Sunday 28th July to Saturday 3rd August
The 22nd Scottish 6-day event is being held in Strathearn, between the 28th July and 3rd August 2019. The Strathearn area of Perthshire runs along the Highland Boundary Fault, and bridges the glens, lochs and mountains of the Highlands with the rich farmland and towns of the Lowlands to the south. This was originally one of Scotland's ancient Celtic Earldoms, home to the Earl of Strathearn, a title which expired in the middle of last century only to be recently revived when the Queen bestowed the titles of Earl and Countess of Strathearn on Prince William and Kate Middleton.
Events will be staged in a number of new areas, including ancient oak woodlands and stunning mountain scenery to the west near the pretty, picturesque, conservation village of St Fillans (in the north east of Loch Lomond & The Trossachs National Park). Subject to agreements, we are hoping to stage a couple of the days of Strathearn 2019 in Highland Perthshire to the north, including Grandtully and Craig a Barns, the birthplace of Scottish orienteering.
We are looking to establish the event centre including campsite in or near Crieff or Comrie, the Heart of Strathearn, with of course a full range of social activities. Strathearn is a very popular tourist area, and Crieff itself is a hub for crafts, galleries and shops. Outdoor activities are well catered for, including golf, scenic walks, mountain biking and other family fun. Comrie uniquely has an Earthquake House to hold a seismometer, but the main activity on the Highland Boundary Fault was 400 million years ago. St Fillans is on the shores of Loch Earn, a popular water-sports centre for water skiing, sailing and windsurfing.
Comrie Croft are offering special campsite facilities for the event and will be looking after all aspects of the event campsite. There will be a bus service running from the campsite to the events each day.
You can book your pitch direct with them now
Auchingarrich has a classic mix of plantation forest, with a surprisingly intricate network of rides; technically detailed open hillside and some faster running on the fields and woodland of the valley floor to the north. Physically and technically challenging, Auchingarrich hosted the Scottish Championships in 2011 and in 2018 plays host to the first of the Scottish Orienteering League events. The area has proved a popular venue for orienteering squad training over recent years, with shades of green getting progressively lighter as time goes by.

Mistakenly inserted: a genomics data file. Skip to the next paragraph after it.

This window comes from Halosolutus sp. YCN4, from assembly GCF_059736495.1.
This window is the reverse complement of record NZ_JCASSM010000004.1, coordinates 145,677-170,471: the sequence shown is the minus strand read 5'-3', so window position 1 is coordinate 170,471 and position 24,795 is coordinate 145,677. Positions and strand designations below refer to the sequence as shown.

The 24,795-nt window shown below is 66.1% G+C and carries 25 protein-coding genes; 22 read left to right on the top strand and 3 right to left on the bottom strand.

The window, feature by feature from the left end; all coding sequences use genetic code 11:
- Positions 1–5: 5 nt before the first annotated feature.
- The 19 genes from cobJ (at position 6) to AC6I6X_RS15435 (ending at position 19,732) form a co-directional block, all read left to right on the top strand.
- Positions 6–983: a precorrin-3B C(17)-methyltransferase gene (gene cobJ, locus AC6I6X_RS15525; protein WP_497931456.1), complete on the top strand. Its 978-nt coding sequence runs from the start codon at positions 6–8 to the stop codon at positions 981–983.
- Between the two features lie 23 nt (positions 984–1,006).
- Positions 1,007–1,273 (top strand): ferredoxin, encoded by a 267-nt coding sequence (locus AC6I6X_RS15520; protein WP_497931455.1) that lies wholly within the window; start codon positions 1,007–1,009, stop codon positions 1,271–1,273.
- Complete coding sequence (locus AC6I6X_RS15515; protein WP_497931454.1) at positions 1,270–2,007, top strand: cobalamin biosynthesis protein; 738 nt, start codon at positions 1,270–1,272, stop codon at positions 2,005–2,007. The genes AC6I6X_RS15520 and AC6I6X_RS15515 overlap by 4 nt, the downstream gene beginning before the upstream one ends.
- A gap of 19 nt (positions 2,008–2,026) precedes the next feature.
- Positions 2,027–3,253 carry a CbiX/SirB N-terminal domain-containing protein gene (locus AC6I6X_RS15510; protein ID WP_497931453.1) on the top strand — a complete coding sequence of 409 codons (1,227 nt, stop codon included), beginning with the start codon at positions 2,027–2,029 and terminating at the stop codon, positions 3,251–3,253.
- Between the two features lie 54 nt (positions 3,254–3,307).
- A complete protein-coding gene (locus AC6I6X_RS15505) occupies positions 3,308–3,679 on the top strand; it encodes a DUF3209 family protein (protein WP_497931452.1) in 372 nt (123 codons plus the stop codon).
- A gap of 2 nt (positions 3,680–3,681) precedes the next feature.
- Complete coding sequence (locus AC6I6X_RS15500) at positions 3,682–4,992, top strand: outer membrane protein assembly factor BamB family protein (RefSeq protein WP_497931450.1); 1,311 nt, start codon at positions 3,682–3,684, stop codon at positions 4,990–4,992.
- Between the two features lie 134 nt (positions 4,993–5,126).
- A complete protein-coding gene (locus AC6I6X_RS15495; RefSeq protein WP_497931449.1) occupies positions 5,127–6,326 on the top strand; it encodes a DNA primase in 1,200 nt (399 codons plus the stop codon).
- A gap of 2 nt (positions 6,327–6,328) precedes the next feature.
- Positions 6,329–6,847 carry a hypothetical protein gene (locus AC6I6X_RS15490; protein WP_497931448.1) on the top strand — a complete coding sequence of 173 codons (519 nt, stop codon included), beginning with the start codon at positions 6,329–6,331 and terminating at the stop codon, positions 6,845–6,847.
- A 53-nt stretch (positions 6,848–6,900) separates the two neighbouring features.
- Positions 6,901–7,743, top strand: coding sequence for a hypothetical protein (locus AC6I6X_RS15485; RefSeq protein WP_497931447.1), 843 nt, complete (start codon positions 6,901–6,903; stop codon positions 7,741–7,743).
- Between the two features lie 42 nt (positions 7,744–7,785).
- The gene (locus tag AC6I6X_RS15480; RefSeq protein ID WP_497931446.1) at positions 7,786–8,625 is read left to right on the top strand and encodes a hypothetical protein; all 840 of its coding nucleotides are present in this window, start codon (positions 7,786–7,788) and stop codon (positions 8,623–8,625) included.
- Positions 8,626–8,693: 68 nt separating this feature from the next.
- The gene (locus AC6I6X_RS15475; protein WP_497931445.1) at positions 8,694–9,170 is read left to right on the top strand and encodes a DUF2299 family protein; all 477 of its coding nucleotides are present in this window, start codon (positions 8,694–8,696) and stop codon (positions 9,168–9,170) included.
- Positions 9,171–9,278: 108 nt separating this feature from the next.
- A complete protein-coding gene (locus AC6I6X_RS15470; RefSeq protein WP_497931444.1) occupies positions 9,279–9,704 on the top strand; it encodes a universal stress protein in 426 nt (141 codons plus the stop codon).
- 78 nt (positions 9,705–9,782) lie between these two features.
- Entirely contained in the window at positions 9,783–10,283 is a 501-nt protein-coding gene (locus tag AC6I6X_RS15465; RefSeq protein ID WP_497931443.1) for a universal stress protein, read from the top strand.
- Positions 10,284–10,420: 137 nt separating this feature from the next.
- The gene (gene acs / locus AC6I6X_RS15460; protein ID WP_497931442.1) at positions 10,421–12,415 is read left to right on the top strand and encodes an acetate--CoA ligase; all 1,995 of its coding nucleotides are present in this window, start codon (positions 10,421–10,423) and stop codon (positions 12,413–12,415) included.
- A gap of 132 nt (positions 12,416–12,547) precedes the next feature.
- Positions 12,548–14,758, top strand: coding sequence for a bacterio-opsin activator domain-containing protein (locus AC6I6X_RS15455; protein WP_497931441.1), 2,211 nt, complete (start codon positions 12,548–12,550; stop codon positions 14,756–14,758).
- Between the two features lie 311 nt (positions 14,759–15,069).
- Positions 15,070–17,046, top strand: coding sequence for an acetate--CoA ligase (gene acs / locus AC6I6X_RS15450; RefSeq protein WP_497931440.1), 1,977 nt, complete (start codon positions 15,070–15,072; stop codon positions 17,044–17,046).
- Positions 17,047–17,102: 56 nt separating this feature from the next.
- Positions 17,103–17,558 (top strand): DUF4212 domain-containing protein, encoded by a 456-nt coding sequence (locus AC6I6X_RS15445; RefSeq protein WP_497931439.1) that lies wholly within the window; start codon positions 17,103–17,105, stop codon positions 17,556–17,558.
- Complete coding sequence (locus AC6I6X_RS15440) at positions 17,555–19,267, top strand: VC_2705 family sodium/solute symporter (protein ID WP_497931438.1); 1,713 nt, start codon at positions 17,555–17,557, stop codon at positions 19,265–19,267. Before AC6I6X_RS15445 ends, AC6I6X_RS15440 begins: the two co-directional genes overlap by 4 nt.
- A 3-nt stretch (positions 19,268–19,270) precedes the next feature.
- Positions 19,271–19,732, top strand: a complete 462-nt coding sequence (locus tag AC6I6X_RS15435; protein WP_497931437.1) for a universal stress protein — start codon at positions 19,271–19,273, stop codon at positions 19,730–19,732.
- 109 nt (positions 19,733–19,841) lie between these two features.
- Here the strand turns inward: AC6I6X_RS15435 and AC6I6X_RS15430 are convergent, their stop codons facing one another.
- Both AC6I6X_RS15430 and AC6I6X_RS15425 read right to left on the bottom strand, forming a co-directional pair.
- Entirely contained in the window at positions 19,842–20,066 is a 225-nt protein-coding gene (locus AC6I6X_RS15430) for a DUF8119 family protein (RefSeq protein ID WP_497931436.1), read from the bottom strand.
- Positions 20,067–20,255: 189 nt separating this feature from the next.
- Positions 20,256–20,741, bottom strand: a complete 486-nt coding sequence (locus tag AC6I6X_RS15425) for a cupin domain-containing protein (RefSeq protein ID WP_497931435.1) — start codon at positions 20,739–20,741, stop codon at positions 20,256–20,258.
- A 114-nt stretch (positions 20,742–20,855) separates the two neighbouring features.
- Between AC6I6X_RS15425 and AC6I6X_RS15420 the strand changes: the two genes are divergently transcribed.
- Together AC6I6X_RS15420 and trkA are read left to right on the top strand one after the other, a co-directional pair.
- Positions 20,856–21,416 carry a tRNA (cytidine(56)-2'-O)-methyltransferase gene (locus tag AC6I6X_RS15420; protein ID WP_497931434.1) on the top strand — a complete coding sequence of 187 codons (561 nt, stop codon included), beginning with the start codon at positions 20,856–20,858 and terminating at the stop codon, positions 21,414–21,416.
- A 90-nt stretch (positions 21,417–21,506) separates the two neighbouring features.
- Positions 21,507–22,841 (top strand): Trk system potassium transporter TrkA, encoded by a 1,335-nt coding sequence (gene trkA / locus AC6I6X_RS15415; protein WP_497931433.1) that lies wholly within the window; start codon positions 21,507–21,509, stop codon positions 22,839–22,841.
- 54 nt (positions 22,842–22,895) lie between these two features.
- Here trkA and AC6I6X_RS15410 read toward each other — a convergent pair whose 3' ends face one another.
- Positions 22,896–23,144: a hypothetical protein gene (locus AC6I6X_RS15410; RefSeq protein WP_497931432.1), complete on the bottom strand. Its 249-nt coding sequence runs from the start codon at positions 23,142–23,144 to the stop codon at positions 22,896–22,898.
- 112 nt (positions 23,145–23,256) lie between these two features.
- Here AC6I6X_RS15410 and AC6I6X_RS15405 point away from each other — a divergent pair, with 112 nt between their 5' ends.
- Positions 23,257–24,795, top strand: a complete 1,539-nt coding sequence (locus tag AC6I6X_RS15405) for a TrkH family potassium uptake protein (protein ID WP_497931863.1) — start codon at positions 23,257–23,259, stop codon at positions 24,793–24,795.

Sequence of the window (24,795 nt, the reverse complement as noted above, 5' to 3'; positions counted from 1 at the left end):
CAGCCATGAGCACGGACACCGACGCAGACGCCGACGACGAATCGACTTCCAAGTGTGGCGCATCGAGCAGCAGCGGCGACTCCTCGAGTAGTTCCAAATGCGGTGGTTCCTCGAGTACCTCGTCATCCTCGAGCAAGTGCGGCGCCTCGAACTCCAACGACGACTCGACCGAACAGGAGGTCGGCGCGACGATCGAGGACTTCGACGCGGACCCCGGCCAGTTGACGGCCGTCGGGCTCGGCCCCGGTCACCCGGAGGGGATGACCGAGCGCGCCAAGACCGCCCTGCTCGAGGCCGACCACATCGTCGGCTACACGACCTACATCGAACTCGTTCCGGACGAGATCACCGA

Tilhill Forestry manage the main afforested area, and thanks go to them and adjacent landowners including Major Melville at Strowan and Michael Aldridge, Factor of Drummond Estates. The nearby Wildlife Centre is out of bounds but is a very popular visitor attraction including exotic creatures as well as farm animals.
Auchingarrich is only a few miles from the event centre in Crieff and the event campsite at ComrieCroft.
Edinchip is a new area for orienteering, adjacent to the small village of Lochearnhead at the western end of Loch Earn. The village is a popular for a wide range of watersports including sailing, water-skiing, wake-boarding and canoeing.
Running through the centre of Edinchip is an old railway line, now part of the long-distance walk called the Rob Roy Way and including a section with great views from the bridge above the Kendrum Burn. The area includes a Site of Special Scientific Interest, an Upland Oak Woodland as well as interesting moraine features. The area is very mixed, and along with the ancient woodland includes areas of birch, rough pasture and a commercial forestry plantation.
Thanks go to the Manager of the Edinchip Estate for his encouragement and assistance.
Edinchip is accessed along the A84 from Callander or A85 alongside Loch Earn. Care is needed on both these roads as there are many bends and significant holiday traffic.
D3:Dundurn & Cnoc a Mhadaidh
The other end of the loch from Edinchip! Dundurn & Cnoc a Mhadaidh is another new area for orienteering, with a very technical and mixed forest including oak woodland, beech and conifer plantations and virtually no paths or tracks. Less technical courses are likely to take in parts of the adjacent St Fillans Golf Course. The course is surprisingly level but is surrounded by towering and craggy hills and the imposing St Fillan’s Hill – a must for a control site.